Why this might not seem so easy
Agnieszka Holland’s filmography is vast and sprawling, both geographically and temporally, including spells in her native Poland, western Europe, the UK, Hollywood and American TV. Although individual films have had as high a profile as anything by her compatriots Andrzej Wajda and Roman Polanski (whose Rosemary’s Baby she recently remade for US television), and three of them were Oscar-nominated, her versatility means that she’s much less associated with a particular style or thematic approach. That said, her most memorable work all tends to explore ordinary people living through extreme circumstances, be they Jews during WWII (Europa Europa, In Darkness), Poles under communism (A Woman Alone) or African-Americans in Baltimore (The Wire).
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Born in 1948, she was the daughter of two journalists, her father dying 13 years later in murky circumstances while under interrogation by the secret police. She studied film at FAMU in Prague (claiming, with justification, that Czechs were making more interesting films than Poles in the mid-1960s) and began her professional career as an assistant to Krzysztof Zanussi and Andrzej Wajda, making a particularly major contribution to Man of Marble (1977) that went officially uncredited for political reasons. As he had been earlier for Polanski, Jerzy Skolimowski and Andrzej Zulawski, Wajda proved to be a crucial mentor, producing her early features through his own film unit, and hiring her to co-write the scripts of many of his 1980s productions, when both were in exile. She was also a friend and collaborator of Krzysztof Kieslowski, co-writing Three Colours: Blue (1994).
Her first three features were made in Poland – Provincial Actors (1978), Fever (1980) and A Woman Alone (1981). She was in France when martial law was declared in December 1981, and not only was the last-named film banned outright but she was refused permission to re-enter her native country. She spent the 1980s alternating between Wajda’s films and directing her own for French and West German companies. Angry Harvest (1985) and especially Europa Europa (1991) put her name on the international map when both were Oscar-nominated and the latter was a substantial arthouse hit.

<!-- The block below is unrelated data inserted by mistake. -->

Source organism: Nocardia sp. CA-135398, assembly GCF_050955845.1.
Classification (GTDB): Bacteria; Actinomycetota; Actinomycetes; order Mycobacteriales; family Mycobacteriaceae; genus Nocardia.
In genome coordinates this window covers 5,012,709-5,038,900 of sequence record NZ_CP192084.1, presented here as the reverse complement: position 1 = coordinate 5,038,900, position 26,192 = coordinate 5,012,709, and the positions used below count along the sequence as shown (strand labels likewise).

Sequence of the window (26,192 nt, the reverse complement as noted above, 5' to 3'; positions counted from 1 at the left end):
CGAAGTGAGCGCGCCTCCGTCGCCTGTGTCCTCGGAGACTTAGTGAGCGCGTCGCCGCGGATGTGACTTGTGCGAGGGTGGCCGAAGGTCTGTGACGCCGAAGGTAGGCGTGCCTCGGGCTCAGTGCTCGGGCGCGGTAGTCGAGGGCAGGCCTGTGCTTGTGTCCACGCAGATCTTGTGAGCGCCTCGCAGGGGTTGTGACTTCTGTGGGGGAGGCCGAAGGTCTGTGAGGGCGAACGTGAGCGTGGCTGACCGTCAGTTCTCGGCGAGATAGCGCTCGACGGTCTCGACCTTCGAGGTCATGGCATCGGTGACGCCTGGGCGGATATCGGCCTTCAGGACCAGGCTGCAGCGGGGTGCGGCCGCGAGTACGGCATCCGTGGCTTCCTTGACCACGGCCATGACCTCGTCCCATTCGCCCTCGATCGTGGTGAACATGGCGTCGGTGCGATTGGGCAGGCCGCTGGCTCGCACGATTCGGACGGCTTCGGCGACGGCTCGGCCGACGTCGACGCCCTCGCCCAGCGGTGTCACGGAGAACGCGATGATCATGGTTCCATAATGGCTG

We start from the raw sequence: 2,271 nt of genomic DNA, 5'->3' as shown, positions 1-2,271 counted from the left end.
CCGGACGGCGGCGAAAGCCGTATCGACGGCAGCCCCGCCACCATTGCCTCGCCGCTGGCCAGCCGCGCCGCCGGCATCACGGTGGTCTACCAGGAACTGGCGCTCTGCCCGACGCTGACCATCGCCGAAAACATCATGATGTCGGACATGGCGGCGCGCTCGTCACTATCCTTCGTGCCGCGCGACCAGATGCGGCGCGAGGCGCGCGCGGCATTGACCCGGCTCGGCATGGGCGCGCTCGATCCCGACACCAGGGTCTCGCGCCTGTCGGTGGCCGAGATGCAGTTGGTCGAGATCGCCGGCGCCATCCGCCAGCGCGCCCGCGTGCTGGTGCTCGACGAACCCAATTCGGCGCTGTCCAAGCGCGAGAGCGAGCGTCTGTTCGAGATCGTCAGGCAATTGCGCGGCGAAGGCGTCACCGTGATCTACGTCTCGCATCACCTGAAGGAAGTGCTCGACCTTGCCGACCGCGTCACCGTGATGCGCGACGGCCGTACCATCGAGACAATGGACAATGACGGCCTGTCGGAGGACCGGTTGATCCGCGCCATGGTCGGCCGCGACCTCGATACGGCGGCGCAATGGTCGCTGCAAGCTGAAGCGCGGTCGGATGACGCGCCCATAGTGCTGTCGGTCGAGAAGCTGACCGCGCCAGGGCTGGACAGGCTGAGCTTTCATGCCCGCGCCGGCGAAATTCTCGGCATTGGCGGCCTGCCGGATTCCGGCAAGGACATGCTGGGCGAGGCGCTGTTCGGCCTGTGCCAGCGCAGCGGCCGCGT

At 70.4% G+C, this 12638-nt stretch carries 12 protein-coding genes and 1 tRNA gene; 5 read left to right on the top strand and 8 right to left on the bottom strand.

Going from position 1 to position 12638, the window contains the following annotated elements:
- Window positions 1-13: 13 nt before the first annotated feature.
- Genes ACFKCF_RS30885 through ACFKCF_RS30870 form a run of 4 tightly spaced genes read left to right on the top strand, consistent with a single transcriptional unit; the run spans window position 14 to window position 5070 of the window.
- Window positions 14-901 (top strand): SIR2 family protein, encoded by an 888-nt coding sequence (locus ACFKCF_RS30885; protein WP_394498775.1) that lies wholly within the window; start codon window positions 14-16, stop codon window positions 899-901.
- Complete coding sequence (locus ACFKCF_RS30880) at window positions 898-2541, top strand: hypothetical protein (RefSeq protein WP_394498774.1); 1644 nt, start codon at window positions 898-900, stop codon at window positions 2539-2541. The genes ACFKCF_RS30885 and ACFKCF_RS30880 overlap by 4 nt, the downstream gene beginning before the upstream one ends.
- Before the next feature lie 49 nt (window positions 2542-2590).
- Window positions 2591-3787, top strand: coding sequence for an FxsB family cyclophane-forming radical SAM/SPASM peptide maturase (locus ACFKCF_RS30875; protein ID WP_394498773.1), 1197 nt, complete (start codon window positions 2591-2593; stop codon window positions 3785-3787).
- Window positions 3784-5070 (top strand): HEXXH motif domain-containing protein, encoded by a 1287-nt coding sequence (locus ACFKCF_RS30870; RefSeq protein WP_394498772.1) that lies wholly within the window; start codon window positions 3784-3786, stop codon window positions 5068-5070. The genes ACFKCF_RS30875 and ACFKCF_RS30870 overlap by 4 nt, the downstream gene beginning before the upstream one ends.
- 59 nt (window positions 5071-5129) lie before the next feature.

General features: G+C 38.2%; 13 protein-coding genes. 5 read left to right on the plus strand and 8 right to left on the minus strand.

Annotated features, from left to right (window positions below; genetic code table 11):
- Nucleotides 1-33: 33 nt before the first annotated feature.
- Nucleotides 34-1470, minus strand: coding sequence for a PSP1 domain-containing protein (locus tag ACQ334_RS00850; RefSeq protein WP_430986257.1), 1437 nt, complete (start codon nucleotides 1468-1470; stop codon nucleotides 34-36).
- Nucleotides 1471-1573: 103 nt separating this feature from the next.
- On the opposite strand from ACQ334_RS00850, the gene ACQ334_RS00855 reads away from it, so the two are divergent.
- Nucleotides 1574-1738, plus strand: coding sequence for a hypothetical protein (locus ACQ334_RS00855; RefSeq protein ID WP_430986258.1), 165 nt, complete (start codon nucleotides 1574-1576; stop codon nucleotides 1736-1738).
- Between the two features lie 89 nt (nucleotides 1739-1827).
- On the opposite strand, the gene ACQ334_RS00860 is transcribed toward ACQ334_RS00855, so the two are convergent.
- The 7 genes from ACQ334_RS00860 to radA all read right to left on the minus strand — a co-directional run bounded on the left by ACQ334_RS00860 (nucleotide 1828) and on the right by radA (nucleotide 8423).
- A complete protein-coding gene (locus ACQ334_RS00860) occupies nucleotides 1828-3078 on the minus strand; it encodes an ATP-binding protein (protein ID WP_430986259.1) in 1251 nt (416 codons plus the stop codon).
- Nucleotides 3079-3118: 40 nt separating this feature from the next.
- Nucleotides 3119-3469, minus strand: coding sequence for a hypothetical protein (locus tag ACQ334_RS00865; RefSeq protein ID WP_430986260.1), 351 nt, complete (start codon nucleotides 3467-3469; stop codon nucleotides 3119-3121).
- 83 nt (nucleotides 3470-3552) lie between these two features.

Following mainstream English-language films such as The Secret Garden (1993) and Total Eclipse (1995), an early vehicle for Leonardo DiCaprio), she spent several years working in the US on both features (starting with 1997’s Washington Square) and TV projects, including several episodes of The Wire (2004-08), Treme (2010-13), The Killing (2011-12) and House of Cards (2015). She also created the Polish political drama series Ekipa (2007) with her younger sister daughter Kasia Adamik, also a film director. In 2009, the two co-directed the Polish-Czech-Slovak co-production Janosik, about the legendary Slovak folk hero.
The two most acclaimed post-2010 entries in her filmography are In Darkness (2011), which brought her a third Oscar nomination, and the three-part Czech miniseries Burning Bush (2013) – both telling true stories of extreme personal sacrifice in Nazi-occupied Ukraine and Soviet-occupied Czechoslovakia. Now in her late 60s, long established as one of the most critically and commercially successful female directors in film history, she shows no sign of winding down – and why should she, when her former boss Andrzej Wajda is still active at 90?
The best place to start – Europa Europa